married during medical school

Getting Married During Medical School: What You Need To Know

If you dated a ‘pre-med’ in college, you adjusted to life around their class schedule, proper sleep, clinical hours, applications, exams, and more. Sound about right? You’re here, so it looks like you’ve embraced this, your destiny with your doctor-to-be, and you’re ready to take your relationship to the next level. But once again, you’re up against a roadblock. You want to get married during medical school. So, when’s the best time? We have some answers.

Before we get started, we feel like it’s important to establish some expectations when it comes to planning a wedding during this time. We’ll begin by stating the obvious: medical school is stressful. It takes a lot of mental and physical energy to navigate it with success. Add on $250k+ in medical school debt and it’s a wonder med students aren’t immediately assigned a therapist with their acceptance letter.

That being said, if you plan on getting married during medical school, your doctor-to-be will not have the mental capacity to help with wedding planning. If you don’t have the bandwidth to plan the majority of it yourself, then downsize the wedding, hire a planner, or elope. Do not expect your med student to contribute in any major way. The only exception to this rule is if your med student loves planning and it provides some sort of stress relief. Otherwise, manage your expectations and plan accordingly.

Now that we’ve gotten that out of the way, let’s get to it. When is the best time to get married during medical school? Here’s a chronological timeline, with important milestones, to help you both decide when it’s best to tie the knot!

First Year Medical School (M1 or MS1)

Best time to walk down the aisle: Winter break

Does getting married during the first year of medical school sound like a dream? You may want to think twice. While logistically it may seem feasible, it’s often recommended that first-year medical students avoid taking on too much. During this time they’re beginning to learn balance and how to practice self-care. Both of which are important aspects of becoming a healthy physician. Wedding planning overwhelm may not be such a great idea for either of you right now. 

If you understand all of this and still can’t wait to pledge one’s troth (we get it!), think about hosting a wedding over winter break. You’ll know these dates well in advance and it’s an easy time to get friends and family together.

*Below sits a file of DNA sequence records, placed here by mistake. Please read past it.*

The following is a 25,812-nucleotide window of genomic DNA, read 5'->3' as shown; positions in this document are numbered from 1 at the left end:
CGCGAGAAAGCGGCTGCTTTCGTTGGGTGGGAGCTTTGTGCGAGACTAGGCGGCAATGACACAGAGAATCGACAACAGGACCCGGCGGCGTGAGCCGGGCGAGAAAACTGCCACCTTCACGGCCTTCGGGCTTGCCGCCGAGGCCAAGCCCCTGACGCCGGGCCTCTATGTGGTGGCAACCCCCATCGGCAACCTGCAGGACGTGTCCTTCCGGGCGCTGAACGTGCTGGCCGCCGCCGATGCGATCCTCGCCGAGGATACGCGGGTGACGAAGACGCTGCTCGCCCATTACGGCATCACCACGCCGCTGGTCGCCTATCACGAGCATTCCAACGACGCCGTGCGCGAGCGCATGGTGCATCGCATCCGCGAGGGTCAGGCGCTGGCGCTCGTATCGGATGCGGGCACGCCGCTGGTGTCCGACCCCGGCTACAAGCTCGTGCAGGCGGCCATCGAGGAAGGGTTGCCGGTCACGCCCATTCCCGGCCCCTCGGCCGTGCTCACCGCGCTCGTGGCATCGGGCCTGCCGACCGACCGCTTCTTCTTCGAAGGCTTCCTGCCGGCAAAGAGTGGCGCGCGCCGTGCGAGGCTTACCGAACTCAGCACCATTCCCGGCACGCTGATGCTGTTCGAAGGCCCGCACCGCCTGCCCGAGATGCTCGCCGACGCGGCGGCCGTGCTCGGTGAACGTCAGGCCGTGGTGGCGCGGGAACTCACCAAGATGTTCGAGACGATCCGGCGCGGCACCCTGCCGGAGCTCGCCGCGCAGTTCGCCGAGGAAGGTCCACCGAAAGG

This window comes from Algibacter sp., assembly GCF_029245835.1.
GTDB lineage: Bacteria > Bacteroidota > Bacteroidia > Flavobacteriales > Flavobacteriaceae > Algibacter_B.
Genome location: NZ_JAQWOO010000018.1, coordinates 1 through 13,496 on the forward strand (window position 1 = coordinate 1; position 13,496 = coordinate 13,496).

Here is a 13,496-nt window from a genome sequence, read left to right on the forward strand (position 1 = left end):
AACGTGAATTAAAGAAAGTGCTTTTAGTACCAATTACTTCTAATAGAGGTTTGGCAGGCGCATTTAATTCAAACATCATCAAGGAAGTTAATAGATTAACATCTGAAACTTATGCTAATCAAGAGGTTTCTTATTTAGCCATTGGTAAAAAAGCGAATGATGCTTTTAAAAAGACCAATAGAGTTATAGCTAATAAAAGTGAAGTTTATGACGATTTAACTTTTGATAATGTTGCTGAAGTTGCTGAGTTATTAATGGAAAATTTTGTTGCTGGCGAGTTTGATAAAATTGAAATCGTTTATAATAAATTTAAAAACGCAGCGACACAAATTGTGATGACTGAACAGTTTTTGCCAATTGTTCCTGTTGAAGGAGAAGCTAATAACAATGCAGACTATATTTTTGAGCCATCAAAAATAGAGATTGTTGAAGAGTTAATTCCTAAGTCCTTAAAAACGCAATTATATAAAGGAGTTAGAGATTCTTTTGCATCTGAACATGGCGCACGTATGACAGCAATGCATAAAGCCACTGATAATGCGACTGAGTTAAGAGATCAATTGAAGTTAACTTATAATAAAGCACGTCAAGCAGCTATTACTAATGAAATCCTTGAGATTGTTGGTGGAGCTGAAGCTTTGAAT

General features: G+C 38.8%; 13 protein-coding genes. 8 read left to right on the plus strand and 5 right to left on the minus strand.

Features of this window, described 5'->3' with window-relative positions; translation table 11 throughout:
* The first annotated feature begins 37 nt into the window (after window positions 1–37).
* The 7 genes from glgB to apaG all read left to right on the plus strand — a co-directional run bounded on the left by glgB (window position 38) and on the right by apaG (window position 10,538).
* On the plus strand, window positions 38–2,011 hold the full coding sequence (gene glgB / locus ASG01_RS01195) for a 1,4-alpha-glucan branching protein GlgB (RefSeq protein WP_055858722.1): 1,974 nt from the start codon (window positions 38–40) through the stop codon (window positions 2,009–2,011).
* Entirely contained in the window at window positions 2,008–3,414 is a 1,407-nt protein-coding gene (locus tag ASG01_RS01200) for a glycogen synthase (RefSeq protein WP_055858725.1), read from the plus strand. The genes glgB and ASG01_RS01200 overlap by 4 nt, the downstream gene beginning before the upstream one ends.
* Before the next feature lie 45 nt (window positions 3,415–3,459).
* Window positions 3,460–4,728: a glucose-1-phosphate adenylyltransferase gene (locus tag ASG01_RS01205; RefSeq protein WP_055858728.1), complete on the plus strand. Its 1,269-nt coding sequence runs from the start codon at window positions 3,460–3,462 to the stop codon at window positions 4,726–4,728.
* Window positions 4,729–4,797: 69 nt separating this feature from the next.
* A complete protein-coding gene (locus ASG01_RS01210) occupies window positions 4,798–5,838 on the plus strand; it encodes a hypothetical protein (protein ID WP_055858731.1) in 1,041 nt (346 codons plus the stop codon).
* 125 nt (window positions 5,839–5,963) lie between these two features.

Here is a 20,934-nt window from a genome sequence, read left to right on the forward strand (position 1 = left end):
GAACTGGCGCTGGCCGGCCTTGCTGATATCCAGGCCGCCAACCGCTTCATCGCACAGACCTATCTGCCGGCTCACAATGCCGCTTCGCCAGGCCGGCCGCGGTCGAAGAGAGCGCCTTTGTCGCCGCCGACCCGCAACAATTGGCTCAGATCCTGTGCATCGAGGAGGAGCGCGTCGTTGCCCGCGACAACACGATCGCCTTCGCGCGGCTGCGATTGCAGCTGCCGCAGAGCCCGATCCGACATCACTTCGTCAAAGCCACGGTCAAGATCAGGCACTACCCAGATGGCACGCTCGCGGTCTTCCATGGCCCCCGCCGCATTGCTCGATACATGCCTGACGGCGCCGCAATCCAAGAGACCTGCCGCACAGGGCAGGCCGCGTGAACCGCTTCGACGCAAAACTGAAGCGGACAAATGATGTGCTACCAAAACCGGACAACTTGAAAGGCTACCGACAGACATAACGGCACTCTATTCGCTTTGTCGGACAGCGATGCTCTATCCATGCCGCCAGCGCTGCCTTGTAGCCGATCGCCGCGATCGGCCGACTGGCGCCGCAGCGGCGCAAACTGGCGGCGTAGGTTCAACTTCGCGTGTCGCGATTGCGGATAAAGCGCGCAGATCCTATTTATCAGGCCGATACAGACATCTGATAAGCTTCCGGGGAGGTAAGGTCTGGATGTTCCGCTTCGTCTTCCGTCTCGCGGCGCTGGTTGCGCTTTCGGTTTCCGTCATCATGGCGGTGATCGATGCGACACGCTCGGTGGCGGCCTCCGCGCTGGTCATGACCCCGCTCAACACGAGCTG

Summer Break Between MS1 and MS2

Best time to get hitched: Anytime

Good news! Getting married over the summer break between MS1 and MS2 seems to be the sweet spot. Why? Similar to a college schedule, you can (generally) expect the summer break to be long enough to squeeze in both a wedding and a honeymoon.

Some medical students try to take on research or other activities to build their resume during this time, but it’s not necessarily required. It’s very normal to take some time to enjoy the break in preparation for MS2. A wedding now could actually be perfect. After this summer, your ‘typical’ summer break will be non-existent. 

A word of caution. You may be imagining a summer similar to the long summer breaks you enjoyed in college. This isn’t always the case. Some medical schools only give students a couple weeks off, so if you’re also planning a honeymoon during that time, you could be working with tighter dates. 

Second Year Medical School (M2 or MS2)

Best time to join in wedlock: Winter break

MS2 is definitely busier than the first year, but not close to as busy as the third and fourth years when clinical rotations are in full swing. Even though the USMLE Step-1 exam is usually taken after MS2, medical students begin studying for this exam in the late fall/winter timeframe. This is a tough exam.

So when is a good time? If you’re thinking about getting hitched during MS2, think about going through with it during the winter/holiday break. Not only is it a good time to gather family and friends; school-wise, the stress of the USMLE Step-1 exam hasn’t fully set in. That comes in full force after the holidays.